GRAPEVINE, Texas—When it comes to climate change, some things are no longer debatable, said Pete Dailey, of AIR Worldwide. Addressing a packed room at NAMIC on Monday, Dailey explained and quantified what scientists know about climate change, while also quantifying the uncertainty about what climate change could bring.

Presenting 150 years of data, Dailey showed that the climate appears to be changing in unprecedented ways, including rising average-surface temperatures and sea levels. However, “averages don’t tell you much,” he said.

The average snowfall in the city of Los Angeles, based on the last hundred years, would be 0.01 inches of snow per year, Dailey said. “You have very frequent years of no snow, and one year of significant snow, but the average is actually different from both,” he explained. “What’s useful is to know the distribution of scenarios; to know that in most years you should expect nothing, but it’s important to know that every so often, you might get an extreme year.”

Dailey also explained that while the scientific consensus is that temperatures are on the rise, different regions are affected in different ways, and as a result, some locations are actually getting cooler. “Pay attention to distributions, not just averages,” he reminded the crowd, and also the increasing number of extreme events. For example, tropical and extra-tropical cyclones likely will decrease in frequency, Dailey said, but their intensity will tend to increase.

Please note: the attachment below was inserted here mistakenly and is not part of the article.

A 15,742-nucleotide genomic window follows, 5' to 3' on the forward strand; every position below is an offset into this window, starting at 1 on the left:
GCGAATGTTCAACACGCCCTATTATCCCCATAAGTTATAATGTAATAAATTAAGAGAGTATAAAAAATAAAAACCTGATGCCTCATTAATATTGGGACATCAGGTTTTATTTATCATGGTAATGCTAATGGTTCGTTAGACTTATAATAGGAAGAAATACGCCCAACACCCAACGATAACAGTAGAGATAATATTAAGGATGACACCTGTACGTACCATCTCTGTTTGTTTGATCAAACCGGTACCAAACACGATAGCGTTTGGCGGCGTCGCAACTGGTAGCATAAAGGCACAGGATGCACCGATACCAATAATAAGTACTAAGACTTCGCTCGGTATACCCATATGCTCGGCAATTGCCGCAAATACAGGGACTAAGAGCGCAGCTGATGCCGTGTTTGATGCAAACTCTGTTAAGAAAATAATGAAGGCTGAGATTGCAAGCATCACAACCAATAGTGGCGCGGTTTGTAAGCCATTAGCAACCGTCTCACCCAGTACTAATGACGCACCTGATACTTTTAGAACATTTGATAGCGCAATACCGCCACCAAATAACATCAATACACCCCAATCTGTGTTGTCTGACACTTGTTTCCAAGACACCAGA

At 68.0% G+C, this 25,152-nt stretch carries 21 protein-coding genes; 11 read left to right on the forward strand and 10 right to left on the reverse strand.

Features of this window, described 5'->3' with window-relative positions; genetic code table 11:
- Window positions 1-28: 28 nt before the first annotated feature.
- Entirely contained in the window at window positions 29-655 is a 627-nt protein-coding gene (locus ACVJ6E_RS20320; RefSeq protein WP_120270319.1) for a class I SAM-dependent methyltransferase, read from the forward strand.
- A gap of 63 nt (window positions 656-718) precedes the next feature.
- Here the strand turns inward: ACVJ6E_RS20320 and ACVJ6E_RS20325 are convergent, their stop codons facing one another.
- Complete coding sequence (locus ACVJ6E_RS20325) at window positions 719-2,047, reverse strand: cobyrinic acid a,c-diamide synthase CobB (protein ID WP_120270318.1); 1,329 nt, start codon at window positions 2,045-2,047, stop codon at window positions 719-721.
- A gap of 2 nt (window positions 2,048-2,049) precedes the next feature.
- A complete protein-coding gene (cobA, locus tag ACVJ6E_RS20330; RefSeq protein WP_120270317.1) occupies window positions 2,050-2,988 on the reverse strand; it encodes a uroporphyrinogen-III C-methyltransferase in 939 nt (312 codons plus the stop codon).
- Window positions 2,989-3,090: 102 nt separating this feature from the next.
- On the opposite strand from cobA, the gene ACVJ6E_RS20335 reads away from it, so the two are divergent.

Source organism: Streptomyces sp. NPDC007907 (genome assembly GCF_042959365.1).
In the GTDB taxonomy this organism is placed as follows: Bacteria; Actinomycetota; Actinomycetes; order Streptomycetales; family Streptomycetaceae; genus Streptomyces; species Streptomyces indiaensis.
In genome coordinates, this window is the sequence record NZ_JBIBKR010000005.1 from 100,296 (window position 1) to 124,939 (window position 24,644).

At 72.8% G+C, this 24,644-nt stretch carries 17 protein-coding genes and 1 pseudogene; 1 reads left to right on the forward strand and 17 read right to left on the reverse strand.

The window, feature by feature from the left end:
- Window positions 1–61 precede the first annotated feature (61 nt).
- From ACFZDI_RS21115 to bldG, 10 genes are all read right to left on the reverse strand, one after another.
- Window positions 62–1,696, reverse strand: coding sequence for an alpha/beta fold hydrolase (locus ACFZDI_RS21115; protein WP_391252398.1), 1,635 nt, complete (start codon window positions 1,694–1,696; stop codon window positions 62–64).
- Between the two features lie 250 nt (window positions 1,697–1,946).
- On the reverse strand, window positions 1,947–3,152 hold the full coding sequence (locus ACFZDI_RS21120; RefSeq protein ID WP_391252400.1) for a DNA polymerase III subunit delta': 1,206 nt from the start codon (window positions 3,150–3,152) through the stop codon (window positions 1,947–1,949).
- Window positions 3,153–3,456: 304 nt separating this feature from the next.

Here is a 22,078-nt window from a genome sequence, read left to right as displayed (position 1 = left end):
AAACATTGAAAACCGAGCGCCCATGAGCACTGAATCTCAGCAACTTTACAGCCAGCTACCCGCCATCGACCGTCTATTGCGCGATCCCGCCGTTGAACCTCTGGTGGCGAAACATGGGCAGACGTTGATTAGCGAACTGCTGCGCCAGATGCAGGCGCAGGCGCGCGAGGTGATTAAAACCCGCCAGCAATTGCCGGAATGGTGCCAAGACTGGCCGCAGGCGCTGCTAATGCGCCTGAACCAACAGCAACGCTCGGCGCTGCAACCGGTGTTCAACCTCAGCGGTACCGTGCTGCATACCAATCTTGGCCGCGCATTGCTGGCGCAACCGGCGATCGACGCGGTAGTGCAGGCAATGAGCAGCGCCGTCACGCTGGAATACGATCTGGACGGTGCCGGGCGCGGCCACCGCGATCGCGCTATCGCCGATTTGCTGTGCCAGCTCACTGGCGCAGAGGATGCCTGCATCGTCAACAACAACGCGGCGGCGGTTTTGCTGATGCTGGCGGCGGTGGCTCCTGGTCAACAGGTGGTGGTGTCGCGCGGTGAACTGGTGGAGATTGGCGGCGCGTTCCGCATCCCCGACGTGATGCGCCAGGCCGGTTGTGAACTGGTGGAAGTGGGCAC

“If we look at hurricane risk, we might not really see a perceptible change in the average risk, the average losses that you might expect on a yearly basis,” Dailey said. “But what you might see, and what might be equally important to insurers is: how the uncertainty in that estimate is changing from one year to the next. And how can we use climate models to look at a range of potential scenarios.”

Because they look at long periods of time and at large areas, rather than the individual insured homes or properties, CAT models are not extremely precise, Dailey allowed. However, they are the best tools available for understanding the changing nature of uncertainty, Dailey said.

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